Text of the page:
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“ Fear not,” quickly answered Hubert;
“ As I am thy father's son,
What thou askest, noble Brother,
With God's favor shall be done."
So were both right well content:
Forth they from the Castle went,
And at the head of their array
To Palestine the Brothers took their way.

Side by side they fought, (the Lucies
Were a line for valor famed,)
And where'er their strokes alighted,
There the Saracens were tamed.
Whence, then, could it come, the thought, -
By what evil spirit brought?
O, can a brave Man wish to take
His Brother's life, for Lands' and Castle's sake?

“ Sir!” the Ruffians said to Hubert,
“ Deep he lies in Jordan flood.”
Stricken by this ill assurance,
Pale and trembling Hubert stood.
“Take your earnings.” — O that I
Could have seen my Brother die!
It was a pang that vexed him then;
And oft returned, again, and yet again.

Months passed on, and no Sir Eustace !
Nor of him were tidings heard.
Wherefore, bold as day, the Murderer
Back again to England steered.

To his Castle Hubert sped ;
Nothing has he now to dread.
But silent and by stealth he came,
And at an hour which nobody could name.

None could tell if it were night-time,
Night or day, at even or morn;
No one's

eye

had seen him enter,
No one's ear had heard the Horn.
But bold Hubert lives in glee:
Months and years went smilingly;
With plenty was his table spread,
And bright the Lady is who shares his bed.

Likewise he had sons and daughters ;
And, as good men do, he sate
At his board by these surrounded,
Flourishing in fair estate.
And while thus in open day
Once he sate, as old books say,
A blast was uttered from the Horn,
Where by the Castle gate it hung forlorn.

'T is the breath of good Sir Eustace !
He is come to claim his right :
Ancient castle, woods, and mountains
Hear the challenge with delight.
Hubert! though the blast be blown,
He is helpless and alone :
Thou hast a dungeon ; speak the word !
And there he may be lodged, and thou be Lord.

Speak! astounded Hubert cannot ;
And, if power to speak he had,
All are daunted, all the household
Smitten to the heart, and sad.
'T is Sir Eustace; if it be
Living man, it must be he!
Thus Hubert thought in his dismay,
And by a postern gate he slunk away.

Long and long was he unheard of:
To his Brother then he came,
Made confession, asked forgiveness,
Asked it by a brother's name,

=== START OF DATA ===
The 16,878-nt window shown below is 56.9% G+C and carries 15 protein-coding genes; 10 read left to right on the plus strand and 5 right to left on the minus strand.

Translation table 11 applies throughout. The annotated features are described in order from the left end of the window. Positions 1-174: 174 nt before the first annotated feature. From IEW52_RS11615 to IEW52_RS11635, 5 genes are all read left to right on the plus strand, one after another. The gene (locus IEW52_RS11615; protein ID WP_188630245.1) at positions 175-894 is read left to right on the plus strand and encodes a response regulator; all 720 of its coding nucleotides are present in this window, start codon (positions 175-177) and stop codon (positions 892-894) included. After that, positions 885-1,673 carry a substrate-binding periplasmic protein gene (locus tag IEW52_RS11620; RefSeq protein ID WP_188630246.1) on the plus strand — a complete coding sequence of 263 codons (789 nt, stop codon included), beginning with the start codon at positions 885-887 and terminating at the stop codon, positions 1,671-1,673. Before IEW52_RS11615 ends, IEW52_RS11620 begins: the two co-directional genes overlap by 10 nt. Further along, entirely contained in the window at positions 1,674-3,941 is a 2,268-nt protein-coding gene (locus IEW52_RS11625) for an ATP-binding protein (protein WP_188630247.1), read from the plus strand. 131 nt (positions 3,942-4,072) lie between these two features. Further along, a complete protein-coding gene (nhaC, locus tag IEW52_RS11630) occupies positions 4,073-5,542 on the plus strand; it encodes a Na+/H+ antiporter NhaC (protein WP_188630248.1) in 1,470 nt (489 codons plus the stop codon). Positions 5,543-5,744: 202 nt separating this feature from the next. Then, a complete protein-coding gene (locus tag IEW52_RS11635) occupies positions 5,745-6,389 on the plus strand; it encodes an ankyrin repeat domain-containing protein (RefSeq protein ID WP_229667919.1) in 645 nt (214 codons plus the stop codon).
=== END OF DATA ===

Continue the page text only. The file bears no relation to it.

And by all the saints in heaven;
And of Eustace was forgiven :
Then in a convent went to hide
His melancholy head, and there he died.

But Sir Eustace, whom good angels
Had preserved from murderers' hands,
And from Pagan chains had rescued,
Lived with honor on his lands.
Sons he had, saw sons of theirs,
And through ages, heirs of heirs,
A long posterity renowned,
Sounded the Horn which they alone could sound.

XV.

GOODY BLAKE AND HARRY GILL.

A TRUE STORY.

O, what's the matter? what's the matter?
What is 't that ails young Harry Gill?
That evermore his teeth they chatter,
Chatter, chatter, chatter still!
Of waistcoats Harry has no lack,
Good duffle gray, and flannel fine ;
He has a blanket on his back,
And coats enough to smother nine.

In March, December, and in July,
’T is all the same with Harry Gill;
The neighbors tell, and tell you truly,
His teeth they chatter, chatter still.
At night, at morning, and at noon,
'T is all the same with Harry Gill ;
Beneath the sun, beneath the moon,
His teeth they chatter, chatter still !

Young Harry was a lusty drover,
And who so stout of limb as he ?
His cheeks were red as ruddy clover;
His voice was like the voice of three.
Old Goody Blake was old and poor ;
Ill fed she was and thinly clad ;
And any man who passed her door
Might see how poor a hut she had.

All day she spun in her poor dwelling:
And then her three hours' work at night,
Alas ! ’t was hardly worth the telling,
It would not pay for candle-light.
Remote from sheltered village-green,
On a hill's northern side she dwelt,
Where from sea-blasts the hawthorns lean,
And hoary dews are slow to melt.

By the same fire to boil their pottage,
Two
poor

old Dames, as I have known, Will often live in one small cottage ; But she, poor Woman ! housed alone. ’T was well enough when summer came, The long, warm, lightsome summer-day ; Then at her door the canty Dame Would sit, as any

linnet

gay.

But when the ice our streams did fetter,
O then how her old bones would shake!
You would have said, if you had met her,
’T was a hard time for Goody Blake.
Her evenings then were dull and dead :
Sad case it was, as you may think,
For very cold to go to bed,
And then for cold not sleep a wink.

O joy for her! whene'er in winter
The winds at night had made a rout,
And scattered many a lusty splinter
And many a rotten bough about.

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